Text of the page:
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Hardware requirements for Windows Phone 7 Part 2

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Anton Polimenov
Anton Polimenov
Joined Nov 10, 2009
Articles:   7
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4 comments   /   posted on Jul 21, 2010
Categories:   Windows Phone

This is part 3 of the Windows Phone 7 series.

In the previous article, I talked about the Windows Phone 7 hardware requirements and more specific about Buttons, Screen, Cameras, Keyboards, Wireless, Bluetooth and CPU. In this article, I’m going to write about the sensors and their requirements in Windows Phone 7.


The accelerometer is required for Windows Phone 7. It is an electromechanical device that measures the acceleration caused by the gravity or external sources. A 3D motion sensor that provides continuous information about the forces being applied to the device in the X, Y, and Z planes. Windows Phone can leverage this feature to create sophisticated experiences for the end user. Some of the goals of the design are to provide managed APIs that are easy to use and flexible to offer scenarios such as automatic screen rotation, tilt-to-scroll, and gaming. Unfortunately, these APIs aren’t available in the Development Tools yet, although they wouldn't be very usable in the emulator anyway.


The compass is required for Windows Phone 7, too. There is not much to say about the compass (everybody knows what a compass is, right?). The purpose here is to be provided more precision for GPS and GIS Software. There is no information about the APIs for the compass, but I believe that the developers will have access to the compass.

Light sensor

Light Sensor is used to measure the radiant energy that exists in a very narrow range of frequencies basically called “light“.

The main benefit of having a light sensor in Windows Phone 7 is the energy saving by dynamically managing the brightness of your screen. There is no info about the API, too.

Proximity Sensor

A proximity sensor is a sensor that is able to detect the presence of nearby objects without any physical contact.

The main benefit of having a proximity sensor in Windows Phone 7 is the energy saving by turning the screen off when you are in a call, or when the phone is in your pocket for example. There is no info about the API.

A-GPS (Assisted GPS)

GPS (Global Positioning System) is a space-based global navigation satellite system that provides reliable location and time information in all weather and at all times and anywhere on or near the Earth when and where there is an unobstructed line of sight to four or more GPS satellites.

The main benefit of having a GPS in Windows Phone 7 is the ability to use navigation software.

The GPS needs 12 minutes for fully positioning. Most of the GPS Software is saving the information about the satellites positions and reduces the startup time by calculating the new positions using the time.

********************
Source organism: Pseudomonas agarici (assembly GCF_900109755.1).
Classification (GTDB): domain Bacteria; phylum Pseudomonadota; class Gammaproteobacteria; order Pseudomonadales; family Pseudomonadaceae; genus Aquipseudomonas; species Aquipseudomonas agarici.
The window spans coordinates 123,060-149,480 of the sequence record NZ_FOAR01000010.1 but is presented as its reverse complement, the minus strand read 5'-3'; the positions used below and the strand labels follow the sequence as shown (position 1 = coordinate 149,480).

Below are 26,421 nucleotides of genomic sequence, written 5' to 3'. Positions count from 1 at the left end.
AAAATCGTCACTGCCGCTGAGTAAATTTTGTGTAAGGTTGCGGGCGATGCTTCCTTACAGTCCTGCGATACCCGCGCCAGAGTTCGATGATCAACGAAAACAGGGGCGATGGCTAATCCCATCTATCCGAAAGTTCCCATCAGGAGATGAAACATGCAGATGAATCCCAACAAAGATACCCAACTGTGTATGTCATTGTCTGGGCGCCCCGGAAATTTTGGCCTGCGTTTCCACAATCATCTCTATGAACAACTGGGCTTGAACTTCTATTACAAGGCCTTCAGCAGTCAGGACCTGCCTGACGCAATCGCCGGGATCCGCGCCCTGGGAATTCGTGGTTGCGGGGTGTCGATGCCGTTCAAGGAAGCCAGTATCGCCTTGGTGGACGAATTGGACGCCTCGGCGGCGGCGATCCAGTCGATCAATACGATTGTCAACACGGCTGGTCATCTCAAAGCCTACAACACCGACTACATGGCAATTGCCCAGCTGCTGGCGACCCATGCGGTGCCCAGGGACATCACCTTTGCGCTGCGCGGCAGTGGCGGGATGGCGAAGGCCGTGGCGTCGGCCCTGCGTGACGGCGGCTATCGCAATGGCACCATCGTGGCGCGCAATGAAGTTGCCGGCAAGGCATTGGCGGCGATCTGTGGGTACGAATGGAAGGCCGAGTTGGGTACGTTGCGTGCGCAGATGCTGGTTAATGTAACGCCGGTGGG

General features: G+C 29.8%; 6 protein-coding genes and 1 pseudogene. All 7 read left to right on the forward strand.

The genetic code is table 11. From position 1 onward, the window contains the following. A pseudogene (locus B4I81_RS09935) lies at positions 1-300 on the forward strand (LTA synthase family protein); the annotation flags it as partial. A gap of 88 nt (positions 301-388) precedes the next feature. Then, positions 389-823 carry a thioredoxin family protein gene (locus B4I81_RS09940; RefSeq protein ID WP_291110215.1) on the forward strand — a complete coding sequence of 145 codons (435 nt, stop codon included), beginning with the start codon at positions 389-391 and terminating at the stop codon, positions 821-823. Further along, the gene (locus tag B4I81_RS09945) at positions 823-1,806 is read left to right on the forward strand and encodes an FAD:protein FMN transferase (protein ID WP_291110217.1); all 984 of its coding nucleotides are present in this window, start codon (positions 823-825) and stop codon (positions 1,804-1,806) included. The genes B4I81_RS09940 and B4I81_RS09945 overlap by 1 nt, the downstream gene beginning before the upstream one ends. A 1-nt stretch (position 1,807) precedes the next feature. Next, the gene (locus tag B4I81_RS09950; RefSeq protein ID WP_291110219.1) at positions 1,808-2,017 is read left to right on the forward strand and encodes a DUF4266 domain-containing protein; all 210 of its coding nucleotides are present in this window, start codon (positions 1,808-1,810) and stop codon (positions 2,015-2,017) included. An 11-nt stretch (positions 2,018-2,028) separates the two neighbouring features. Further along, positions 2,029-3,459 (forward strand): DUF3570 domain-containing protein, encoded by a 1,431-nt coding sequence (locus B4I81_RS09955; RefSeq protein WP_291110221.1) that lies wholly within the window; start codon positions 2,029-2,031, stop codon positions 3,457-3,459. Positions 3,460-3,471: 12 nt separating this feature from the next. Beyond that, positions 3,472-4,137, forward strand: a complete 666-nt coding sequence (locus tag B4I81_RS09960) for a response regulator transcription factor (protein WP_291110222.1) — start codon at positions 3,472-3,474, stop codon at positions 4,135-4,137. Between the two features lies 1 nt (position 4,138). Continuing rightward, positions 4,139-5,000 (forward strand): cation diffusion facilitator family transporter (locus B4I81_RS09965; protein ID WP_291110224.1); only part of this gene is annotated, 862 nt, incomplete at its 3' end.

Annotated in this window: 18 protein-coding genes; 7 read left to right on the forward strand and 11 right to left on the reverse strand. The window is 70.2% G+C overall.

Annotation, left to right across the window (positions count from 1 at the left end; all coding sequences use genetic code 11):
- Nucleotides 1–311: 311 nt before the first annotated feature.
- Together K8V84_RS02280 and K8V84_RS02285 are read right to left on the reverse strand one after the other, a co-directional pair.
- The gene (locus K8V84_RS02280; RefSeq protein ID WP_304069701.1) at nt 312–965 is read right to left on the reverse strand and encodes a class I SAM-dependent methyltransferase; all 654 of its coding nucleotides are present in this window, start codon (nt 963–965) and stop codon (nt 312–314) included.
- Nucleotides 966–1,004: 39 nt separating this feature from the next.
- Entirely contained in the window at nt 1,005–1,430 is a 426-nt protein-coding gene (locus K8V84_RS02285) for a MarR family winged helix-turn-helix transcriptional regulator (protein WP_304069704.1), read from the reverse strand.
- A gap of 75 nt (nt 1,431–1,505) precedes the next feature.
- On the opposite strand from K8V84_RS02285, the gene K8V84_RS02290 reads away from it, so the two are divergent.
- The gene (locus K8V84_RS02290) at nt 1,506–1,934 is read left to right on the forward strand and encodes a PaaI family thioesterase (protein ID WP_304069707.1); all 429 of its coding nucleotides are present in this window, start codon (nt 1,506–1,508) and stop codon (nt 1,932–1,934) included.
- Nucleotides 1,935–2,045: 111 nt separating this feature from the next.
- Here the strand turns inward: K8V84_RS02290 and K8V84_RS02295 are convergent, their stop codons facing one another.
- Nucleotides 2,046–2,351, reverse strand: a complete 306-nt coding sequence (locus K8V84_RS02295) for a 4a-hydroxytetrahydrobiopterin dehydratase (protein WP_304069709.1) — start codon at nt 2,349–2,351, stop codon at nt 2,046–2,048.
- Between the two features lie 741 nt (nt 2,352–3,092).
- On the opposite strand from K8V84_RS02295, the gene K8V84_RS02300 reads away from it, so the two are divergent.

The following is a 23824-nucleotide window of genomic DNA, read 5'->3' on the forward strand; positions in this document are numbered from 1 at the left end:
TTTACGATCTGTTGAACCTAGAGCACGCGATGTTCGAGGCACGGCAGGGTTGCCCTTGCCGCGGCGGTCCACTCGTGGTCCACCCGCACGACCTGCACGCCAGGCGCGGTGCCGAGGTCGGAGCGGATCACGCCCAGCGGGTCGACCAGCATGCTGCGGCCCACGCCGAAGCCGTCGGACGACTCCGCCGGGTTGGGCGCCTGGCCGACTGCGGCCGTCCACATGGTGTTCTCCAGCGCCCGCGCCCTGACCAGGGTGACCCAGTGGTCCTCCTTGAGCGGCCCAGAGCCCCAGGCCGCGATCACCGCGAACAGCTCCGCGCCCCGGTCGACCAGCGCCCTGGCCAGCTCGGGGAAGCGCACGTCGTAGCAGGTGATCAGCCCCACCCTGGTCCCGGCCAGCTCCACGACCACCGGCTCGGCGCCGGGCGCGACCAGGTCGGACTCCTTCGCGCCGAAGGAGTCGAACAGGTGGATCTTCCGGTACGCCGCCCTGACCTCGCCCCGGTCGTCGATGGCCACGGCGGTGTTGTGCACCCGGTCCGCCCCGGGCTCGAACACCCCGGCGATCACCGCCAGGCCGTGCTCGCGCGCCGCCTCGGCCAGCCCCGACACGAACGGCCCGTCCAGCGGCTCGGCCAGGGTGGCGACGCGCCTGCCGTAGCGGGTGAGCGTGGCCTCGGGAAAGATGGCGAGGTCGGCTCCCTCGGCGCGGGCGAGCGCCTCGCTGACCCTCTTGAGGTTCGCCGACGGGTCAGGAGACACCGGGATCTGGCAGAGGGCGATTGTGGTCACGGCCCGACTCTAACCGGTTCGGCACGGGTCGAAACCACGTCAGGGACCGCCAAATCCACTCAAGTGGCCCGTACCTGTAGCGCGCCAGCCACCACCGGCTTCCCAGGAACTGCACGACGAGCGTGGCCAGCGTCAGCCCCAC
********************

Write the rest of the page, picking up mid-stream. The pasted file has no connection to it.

A-GPS is a system which can improve the startup performance of a GPS satellite-based positioning system by using the mobile operator’s data (cell info) and internet.



  • tausick

    RE: Hardware requirements for Windows Phone 7 Part 2

    posted by tausick on Jul 22, 2010 09:35

    Does the GPS include hight (over sea-level)?

    12 minutes to fully position? Is that normal, sounds like a long time.

  • AnTo

    RE: Hardware requirements for Windows Phone 7 Part 2

    posted by AnTo on Jul 22, 2010 09:50

    Actually I haven't seen GPS that doesn't support height, although It's not very precises. You can read here why the GPS height is not preciseous.

    And yes, 12 minutes is very long time. That's why there are a lot of systems to reduce this value. For example most devices, remembers your last position and time, and calculating your approximate new position.

    Other way is HTC's Quick GPS, which downloads the satellites positions over the internet. In general this is A-GPS idea too.

  • -_-

    RE: Hardware requirements for Windows Phone 7 Part 2

    posted by aavidgator on Aug 23, 2010 04:42
    I would argue that not only are accelerometer features useful in the emulator, they are nearly critical.  Allowing the emulator to provide simulated accelerometer information - either through raw text entry or through a 3D interactive UI alongside the emulator (running inthe host machine) will allow develoeprs to write and test applications without requiring an actual hardware device be connected - for example, how precisely do you test an input of exactly 1.2G's (arbitrary value for example) in the -Z direction from hardware that is connected to your PC via a (probably short) USB cable?
  • AnTo

    RE: Hardware requirements for Windows Phone 7 Part 2

    posted by AnTo on Aug 23, 2010 09:18

    @aavidgator Actually recently I saw a video, where some dude uses the accelerometer of him HTC HD2 for testing Windows Phone 7 application. You can see the article here, and the video here. I agree that this is not the answer, but it is some kind of temporary solution.

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